I can see what attracted him as I lie in a hammock in the gardens of the oasis-like Villa Marina Hotel and Spa above the island's harbour, and contemplate the panoramic view.

Capri still attracts Europe's "beautiful people". Just 45 minutes by hydrofoil from Naples and with its own marinas, its clean air, natural attractions and relaxed elegance are in sharp contrast to the grimy monumental edginess of Naples. Capri town, high above the sea, is a maze of streets, and is perfect to wander around on a summer evening.

Crossing the high mountain road to the other end of the island you arrive at pretty little Anacapri.

Here is the 19th-century clifftop Villa San Michele, with its famed gardens. From the main square, you can take a chairlift to Capri's highest point, which has a 360-degree panorama. There is, of course, a pleasant cafe, too. Capri is nothing if not civilised.

In the Casa Rossa, a 19th-century villa which has been converted into a museum, stands a posse of three Roman statues pulled from the waters of the Blue Grotto.

This sea cave below the town was, in Roman times, a nymphaeum of Tiberius, thick with statue-filled niches and rock-cut apses. Today, the cave is renowned for its luminous blue underwater light.

With sea levels a couple of metres higher than in Roman times, and swelling waters on the day of our visit, our entry into the grotto is a little more exciting than Tiberius's, I suspect. We are flat on our backs in a tiny boat, charging into the cave in a trough between waves.

More comfortable is the 12-metre motor cruiser, Papa, that takes us in leisurely fashion from Capri to Amalfi. The boat has towel-covered cushions for sunbathing, cold drinks in the fridge, and a freshwater shower for rinsing off after our several swimming stops.

We circle Capri, admiring its caves, lighthouse and natural rocky architecture, before crossing the Bay of Naples to cruise along the World Heritage Amalfi Coast.

We stare up at its towering cliffs, adorned with vines, citrus trees and medieval towers. We moor to explore its picture postcard pastel-hued towns, such as Positano, a charming little city of steps rising almost vertically from the azure sea.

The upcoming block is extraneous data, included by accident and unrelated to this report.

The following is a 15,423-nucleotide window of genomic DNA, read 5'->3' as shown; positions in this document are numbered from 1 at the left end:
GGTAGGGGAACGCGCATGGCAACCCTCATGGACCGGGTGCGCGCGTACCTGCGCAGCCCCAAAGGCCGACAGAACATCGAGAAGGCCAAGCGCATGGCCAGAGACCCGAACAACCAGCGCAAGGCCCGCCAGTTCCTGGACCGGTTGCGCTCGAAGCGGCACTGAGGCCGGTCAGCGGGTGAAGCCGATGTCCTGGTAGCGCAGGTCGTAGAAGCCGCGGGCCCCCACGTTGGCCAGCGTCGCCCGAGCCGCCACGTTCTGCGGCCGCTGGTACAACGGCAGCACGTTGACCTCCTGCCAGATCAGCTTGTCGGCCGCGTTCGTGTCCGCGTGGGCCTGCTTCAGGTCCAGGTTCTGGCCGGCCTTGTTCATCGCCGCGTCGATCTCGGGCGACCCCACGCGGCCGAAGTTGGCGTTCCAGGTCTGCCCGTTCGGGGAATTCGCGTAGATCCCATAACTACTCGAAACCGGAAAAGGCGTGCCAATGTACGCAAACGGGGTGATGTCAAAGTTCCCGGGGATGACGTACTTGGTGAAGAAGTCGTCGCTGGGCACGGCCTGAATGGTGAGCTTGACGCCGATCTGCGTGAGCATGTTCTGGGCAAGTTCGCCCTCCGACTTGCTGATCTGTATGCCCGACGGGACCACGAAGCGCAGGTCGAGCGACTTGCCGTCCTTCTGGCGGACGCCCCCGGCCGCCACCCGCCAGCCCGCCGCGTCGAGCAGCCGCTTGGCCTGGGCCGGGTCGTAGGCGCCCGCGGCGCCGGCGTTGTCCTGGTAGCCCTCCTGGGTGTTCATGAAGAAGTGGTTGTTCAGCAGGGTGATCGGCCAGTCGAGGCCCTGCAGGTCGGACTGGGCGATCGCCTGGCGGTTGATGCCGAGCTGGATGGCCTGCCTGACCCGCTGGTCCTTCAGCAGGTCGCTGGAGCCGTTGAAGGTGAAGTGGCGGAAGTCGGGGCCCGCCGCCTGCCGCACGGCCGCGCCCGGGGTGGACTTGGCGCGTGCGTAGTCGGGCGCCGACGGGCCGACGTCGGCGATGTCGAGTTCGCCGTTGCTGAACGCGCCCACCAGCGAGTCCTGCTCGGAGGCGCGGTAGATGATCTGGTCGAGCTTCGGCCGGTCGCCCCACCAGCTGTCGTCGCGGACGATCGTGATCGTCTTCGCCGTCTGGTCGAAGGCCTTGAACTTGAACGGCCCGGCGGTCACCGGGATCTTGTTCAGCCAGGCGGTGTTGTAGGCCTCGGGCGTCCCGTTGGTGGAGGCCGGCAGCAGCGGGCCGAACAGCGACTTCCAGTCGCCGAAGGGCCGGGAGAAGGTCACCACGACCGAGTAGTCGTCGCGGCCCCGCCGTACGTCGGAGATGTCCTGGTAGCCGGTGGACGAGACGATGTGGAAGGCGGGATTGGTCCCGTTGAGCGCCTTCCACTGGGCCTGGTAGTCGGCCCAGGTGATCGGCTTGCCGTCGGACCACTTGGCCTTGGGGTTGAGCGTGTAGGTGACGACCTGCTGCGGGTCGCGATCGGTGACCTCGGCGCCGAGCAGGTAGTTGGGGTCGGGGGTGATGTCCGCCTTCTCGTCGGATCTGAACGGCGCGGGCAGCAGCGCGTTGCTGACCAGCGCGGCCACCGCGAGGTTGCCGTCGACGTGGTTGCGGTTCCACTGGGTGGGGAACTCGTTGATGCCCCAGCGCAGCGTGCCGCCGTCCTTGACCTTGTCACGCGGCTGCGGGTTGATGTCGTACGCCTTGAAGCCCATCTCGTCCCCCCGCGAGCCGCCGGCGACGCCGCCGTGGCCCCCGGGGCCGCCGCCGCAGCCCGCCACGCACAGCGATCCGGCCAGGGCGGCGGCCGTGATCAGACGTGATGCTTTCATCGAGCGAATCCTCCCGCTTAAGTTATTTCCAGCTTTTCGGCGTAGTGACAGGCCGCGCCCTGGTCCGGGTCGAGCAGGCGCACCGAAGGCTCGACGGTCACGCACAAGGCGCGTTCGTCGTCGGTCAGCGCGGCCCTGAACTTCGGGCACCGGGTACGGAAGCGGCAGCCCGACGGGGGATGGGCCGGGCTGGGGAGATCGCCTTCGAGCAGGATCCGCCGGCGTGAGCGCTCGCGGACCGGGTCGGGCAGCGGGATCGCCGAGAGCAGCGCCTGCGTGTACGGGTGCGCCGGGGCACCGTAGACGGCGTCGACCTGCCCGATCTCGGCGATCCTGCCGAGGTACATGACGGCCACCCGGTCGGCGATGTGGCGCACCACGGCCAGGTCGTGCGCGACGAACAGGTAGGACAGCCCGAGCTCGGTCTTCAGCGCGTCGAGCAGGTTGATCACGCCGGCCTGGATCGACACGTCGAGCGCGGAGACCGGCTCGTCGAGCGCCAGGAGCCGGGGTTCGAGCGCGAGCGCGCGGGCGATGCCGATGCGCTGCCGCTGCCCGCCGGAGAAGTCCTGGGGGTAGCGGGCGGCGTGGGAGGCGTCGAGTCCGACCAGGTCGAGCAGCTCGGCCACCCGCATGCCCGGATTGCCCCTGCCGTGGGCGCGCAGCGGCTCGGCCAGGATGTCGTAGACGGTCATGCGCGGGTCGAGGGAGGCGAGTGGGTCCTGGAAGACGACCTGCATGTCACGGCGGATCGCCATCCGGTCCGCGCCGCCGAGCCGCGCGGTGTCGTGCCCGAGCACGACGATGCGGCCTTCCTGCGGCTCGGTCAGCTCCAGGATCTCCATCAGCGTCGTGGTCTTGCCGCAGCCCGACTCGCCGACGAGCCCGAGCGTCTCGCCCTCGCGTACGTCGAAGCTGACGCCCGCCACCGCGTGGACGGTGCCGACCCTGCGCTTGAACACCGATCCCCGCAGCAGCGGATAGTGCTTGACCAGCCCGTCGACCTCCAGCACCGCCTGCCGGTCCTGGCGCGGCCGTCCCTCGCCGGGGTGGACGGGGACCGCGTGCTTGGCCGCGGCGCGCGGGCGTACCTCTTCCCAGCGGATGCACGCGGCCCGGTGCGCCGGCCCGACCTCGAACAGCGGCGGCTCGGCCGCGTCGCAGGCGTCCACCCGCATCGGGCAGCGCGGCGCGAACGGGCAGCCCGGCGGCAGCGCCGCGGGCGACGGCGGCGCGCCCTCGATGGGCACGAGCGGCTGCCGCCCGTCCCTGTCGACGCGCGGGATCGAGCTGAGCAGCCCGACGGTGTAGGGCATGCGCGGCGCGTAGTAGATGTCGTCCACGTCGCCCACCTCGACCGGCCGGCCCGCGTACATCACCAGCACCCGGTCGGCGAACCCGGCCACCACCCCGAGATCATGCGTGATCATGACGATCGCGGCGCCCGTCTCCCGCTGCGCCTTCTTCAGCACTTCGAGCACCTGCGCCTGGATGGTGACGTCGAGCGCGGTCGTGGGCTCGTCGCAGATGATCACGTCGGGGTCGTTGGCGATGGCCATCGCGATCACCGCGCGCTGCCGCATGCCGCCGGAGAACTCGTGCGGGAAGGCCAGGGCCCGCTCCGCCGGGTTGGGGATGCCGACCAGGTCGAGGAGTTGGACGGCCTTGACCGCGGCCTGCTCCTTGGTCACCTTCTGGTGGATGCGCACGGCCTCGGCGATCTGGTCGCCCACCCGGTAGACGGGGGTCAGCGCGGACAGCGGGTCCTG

We pass the private islands of Li Galli, once home to Rudolf Nureyev, and more recently rented by supermodel Naomi Campbell for a lavish birthday party.

According to Greek legend, the sea surrounding the islands is where the sirens tempted Ulysses on his way home.

From one icon to another, as we approach Amalfi, our captain points out the former residences of the Kennedys and Sofia Loren, before indicating our hotel atop the cliff.

Perched on a rocky outcrop almost 305 metres above the water is the newly opened Monastero Santa Rosa Hotel and Spa. Originally a 17th-century convent, it retains an air of calm and a few pieces of plain polished-wood furniture. But nothing else about it is remotely monastic. The terraced gardens flow down to an infinity pool right on the cliff edge.

Despite its elegance, the atmosphere here is informal. There are only 20 rooms and suites, and the beds are designed for slumber as well as style. Service is personal, and the food is created by executive chef Christoph Bob, who has worked for Alain Ducasse in Paris and at Mosimann's in London.

From our room, we look down on Amalfi, once an independent maritime republic of huge importance which traded as far afield as Asia. All that is left of that ninth-century metropolis is a buzz on the streets, and the sparkling Byzantine cathedral that rises majestically over the main square, its Arab-Sicilian facade a symphony of stripes and arches. The Duomo is topped by a bright ceramic dome, and underpinned by a gloriously overdone baroque crypt that houses the "miraculous bones" of St Andrew, Christ's fisherman disciple, brought here in 1208 after being taken from Constantinople during the Fourth Crusade.

As we reluctantly depart from our luxurious eyrie, we view the Amalfi Coast from above as we wind our way along the narrow roads that cling to the cliffs.

We travel from one panoramic view to another, until we are once again in the Bay of Naples, with Vesuvius looming over the scene.